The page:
Mira Nair plans to bring musical adaptation of 2001 film to India

Updated: Jan 18, 2018, 10:06 IST | IANS

Filmmaker Mira Nair has said that she plans to bring the musical version of her 2001 film 'The Monsoon Wedding' to India

Mira Nair
Mira Nair

Filmmaker Mira Nair has said that she plans to bring the musical version of her 2001 film 'The Monsoon Wedding' to India. The stage adaptation, with an ensemble cast, had opened in Berkley, California, last year, and received critical acclaim, Nair said at the recently concluded literary fest in the city. "We opened it (the stage version) in California last year and staged it for four months. It is a beautiful visual," she had asserted, adding that people will relate to the characters of the play.

Welcoming Nair's plans, theatre personality Rudraprasad Sengupta today said the musical version of the 2001 film 'will be a visual treat for the theatre-going audience of this country. Sengupta said Peter Brook had brought 'Mahabharata' to the Indian stage in 1985 but only a small segment of theatre-going audience got to watch the play as the tickets were expensive.

"If Mira Nair plans to bring the stage version of 'The Monsoon Wedding' to India, she is more than welcome. I hope the general theatre going audiences get to watch the show as a production on such a huge scale usually involves a lot of money," the eminent theatre personality said. It took Nair almost 10 years to create the musical version of the film, conducting workshops in South Asia to look for actors who would fit into the roles.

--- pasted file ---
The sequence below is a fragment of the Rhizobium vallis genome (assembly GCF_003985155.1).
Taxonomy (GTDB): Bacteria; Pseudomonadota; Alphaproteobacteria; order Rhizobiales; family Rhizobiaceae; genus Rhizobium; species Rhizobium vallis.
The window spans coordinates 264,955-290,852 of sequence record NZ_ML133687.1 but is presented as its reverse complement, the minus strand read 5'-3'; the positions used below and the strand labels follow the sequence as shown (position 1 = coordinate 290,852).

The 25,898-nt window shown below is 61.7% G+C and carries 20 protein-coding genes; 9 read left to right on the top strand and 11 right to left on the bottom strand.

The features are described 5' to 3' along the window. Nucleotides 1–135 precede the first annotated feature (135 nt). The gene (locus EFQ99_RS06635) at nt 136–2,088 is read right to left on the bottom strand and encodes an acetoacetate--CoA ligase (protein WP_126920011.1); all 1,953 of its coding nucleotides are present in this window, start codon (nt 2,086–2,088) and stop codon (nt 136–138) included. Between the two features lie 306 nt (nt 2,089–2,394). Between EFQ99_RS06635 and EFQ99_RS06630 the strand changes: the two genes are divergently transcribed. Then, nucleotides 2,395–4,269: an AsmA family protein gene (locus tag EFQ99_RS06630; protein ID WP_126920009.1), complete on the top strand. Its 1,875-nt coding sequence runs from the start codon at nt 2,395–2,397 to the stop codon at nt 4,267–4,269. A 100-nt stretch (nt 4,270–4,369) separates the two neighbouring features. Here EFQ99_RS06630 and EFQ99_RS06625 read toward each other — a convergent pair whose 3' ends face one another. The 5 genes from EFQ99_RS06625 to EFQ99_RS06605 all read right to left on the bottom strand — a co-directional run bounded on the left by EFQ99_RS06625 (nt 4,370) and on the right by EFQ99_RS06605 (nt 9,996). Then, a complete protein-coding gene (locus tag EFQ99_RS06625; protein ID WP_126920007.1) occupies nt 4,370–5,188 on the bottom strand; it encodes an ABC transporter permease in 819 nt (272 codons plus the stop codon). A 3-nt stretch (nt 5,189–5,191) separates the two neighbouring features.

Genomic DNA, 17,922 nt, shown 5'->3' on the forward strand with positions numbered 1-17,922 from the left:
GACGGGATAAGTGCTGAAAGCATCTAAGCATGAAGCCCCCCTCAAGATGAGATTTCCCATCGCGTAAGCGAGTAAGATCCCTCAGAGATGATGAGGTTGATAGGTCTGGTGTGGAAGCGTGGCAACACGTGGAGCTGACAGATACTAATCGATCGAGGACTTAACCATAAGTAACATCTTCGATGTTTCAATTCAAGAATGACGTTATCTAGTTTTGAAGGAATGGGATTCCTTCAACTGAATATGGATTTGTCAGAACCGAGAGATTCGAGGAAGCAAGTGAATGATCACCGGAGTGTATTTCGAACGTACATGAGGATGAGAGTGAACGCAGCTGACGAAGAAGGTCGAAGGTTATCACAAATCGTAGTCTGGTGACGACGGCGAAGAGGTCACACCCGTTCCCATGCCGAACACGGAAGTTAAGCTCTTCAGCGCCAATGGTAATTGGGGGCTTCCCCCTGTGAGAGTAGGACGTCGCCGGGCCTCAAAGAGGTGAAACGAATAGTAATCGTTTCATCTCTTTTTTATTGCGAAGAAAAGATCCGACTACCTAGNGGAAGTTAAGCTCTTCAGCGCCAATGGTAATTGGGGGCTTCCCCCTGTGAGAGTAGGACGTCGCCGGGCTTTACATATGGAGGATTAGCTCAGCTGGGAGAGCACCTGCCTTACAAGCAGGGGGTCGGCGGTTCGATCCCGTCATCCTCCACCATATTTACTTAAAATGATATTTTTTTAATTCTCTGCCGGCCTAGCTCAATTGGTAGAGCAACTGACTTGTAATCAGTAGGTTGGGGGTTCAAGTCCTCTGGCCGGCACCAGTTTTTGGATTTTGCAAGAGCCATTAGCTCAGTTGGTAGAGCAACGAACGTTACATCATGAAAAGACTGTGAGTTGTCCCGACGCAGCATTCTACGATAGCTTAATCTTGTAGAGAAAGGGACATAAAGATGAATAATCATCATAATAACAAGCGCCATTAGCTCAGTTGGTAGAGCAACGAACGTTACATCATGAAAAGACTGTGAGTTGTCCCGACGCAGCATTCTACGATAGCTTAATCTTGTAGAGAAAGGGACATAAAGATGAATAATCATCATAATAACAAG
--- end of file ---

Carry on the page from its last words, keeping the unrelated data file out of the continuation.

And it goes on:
"We might bring the musical to India before opening it in Broadway in 2019. This is our tale, a tale for everyone¿ People will see themselves in 'Monsoon Wedding," the award-winning filmmaker had said. During a session at the literary fest, Nair had also said that her film, made 17 years ago, holds relevance to this date. Going back to the time when 'Monsoon Wedding' was made, she had pointed out that it was the first time people living abroad got an idea about the way the upper-class
Indians lived.

"The rest of the world then (in 2001) had no idea about how a wedding takes place here. So it was very important that I depict the complexity, craziness and depravity," she had said.

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